- In 2007, a 25-year-old Maryland man, William Stanley Sutton, spiked his girlfriend's drink in an attempt to cause an abortion. He used a cattle hormone sometimes used to cause abortions in cows. Lauren Ashley Tucker went to the hospital complaining of a possible poisoning after consuming the foul drink that burned her throat. Both she and her 15-week-old unborn baby survived. He was charged with reckless endangerment, assault, and contaminating her drink.
- The girlfriend of a Canadian man, Gary Bourgeois, refused to have an abortion. During sexual relations, he inserted misoprostol. Later she experienced violent cramps, then felt a partly dissolved pill drop from her vagina. Her baby died. In September 2003, he pleaded guilty to aggravated assault and administering a noxious substance.
- Dr. Stephen Pack pled guilty to injecting Joy Schepis with an abortion-inducing drug in April 2000. The New York doctor jabbed his former lover with a syringe filled with methotrexate to cause an abortion because she refused to have one.
These cases are known because charges were filed. No one knows how many other women suffered "miscarriages" or abortions forced upon them by someone else.
The EMA assumed a warning on a label that "use of ulipristal acetate is not recommended in females with severe hepatic impairment, is … considered sufficient." The EMA also restricts use by those with severe asthma. Label warnings of contra-indications will not necessarily deter a predator whose goal is to prevent or end a woman's pregnancy.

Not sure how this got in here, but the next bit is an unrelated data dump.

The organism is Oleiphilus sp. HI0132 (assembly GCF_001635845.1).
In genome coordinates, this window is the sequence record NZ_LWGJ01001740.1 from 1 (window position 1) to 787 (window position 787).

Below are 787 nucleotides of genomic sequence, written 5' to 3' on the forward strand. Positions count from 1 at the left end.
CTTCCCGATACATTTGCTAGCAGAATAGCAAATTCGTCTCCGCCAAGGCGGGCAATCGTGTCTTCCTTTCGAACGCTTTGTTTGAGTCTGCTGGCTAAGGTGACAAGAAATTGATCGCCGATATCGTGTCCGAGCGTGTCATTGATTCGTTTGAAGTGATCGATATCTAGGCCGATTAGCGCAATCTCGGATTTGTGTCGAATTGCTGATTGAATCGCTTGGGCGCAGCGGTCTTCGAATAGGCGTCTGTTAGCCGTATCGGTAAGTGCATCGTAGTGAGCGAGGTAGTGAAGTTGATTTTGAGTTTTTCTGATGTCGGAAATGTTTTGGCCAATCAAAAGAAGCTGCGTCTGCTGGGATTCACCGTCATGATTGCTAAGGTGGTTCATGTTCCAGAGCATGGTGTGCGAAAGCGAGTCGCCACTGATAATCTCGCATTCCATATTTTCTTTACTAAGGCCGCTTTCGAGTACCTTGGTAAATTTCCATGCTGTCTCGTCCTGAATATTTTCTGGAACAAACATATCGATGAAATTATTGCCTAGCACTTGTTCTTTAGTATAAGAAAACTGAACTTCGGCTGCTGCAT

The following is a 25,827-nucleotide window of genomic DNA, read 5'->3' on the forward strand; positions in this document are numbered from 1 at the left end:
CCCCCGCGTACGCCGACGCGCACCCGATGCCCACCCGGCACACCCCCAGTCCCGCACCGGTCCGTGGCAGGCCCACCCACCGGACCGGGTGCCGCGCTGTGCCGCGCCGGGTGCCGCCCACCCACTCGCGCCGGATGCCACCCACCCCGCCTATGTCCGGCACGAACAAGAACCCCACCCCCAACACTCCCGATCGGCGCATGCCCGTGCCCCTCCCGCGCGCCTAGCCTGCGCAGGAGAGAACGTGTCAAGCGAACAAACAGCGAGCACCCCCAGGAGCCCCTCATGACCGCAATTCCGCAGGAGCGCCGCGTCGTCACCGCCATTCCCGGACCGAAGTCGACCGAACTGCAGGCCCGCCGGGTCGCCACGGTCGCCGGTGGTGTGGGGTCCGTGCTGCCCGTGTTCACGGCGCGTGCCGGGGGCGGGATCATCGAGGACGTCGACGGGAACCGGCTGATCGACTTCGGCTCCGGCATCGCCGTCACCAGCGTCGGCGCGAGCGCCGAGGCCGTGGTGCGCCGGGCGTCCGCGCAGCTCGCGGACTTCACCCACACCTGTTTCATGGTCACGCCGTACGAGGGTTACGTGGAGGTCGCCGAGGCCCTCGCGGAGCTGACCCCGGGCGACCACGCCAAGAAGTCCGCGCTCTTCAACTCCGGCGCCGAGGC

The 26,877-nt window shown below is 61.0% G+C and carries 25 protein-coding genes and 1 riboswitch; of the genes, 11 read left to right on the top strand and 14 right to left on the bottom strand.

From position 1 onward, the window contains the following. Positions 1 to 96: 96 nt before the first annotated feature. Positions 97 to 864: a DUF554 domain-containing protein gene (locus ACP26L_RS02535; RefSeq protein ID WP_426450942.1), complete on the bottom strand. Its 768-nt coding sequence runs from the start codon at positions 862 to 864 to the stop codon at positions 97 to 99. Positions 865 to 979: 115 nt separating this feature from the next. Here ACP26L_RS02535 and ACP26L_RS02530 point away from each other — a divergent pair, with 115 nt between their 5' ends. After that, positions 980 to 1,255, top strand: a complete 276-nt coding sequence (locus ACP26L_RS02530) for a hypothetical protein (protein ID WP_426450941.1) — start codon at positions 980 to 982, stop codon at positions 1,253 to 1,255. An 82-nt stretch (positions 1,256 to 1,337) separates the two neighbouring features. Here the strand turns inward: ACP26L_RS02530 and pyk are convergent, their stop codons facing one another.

Easy to access abortion drugs, while touted as giving women more control over their bodies, are just as easily used by men to exploit women.
VI. Abuse of minors
Minors who are sexually activity are oftentimes victims of sexual abuse. Interaction with medical professionals is an important line of defense. Making Ella easy to obtain will remove a critical opportunity for abused minors to get the real help that they need.
The Alan Guttmacher Institute reported: "The younger women are when they first have intercourse the more likely they are to have had unwanted or nonvoluntary first sex, seven in 10 of those who had sex before age 13, for example."
"The possibility of sexual abuse should be considered routinely in every adolescent female patient who has initiated sexual activity," stated Dr. Joycelyn Elders in the Journal of the American Medical Association. The rush to choose "pregnancy outcome options" may preempt efforts to rule out sexual abuse. "Sexual abuse is a common antecedent of adolescent pregnancy, with up to 66% of pregnant teens reporting histories of abuse. … Pregnancy may also be a sign of ongoing sexual abuse. … Boyer and Fine found that of 535 young women who were pregnant, 44% had been raped, of whom 11% became pregnant as a result of the rape. One half of these young women with rape histories were raped more than once."
VII. Approval of morning-after pill based on false promises
Many lessons can be learned from the approval of the morning-after pill Plan B &mdash and should not be repeated.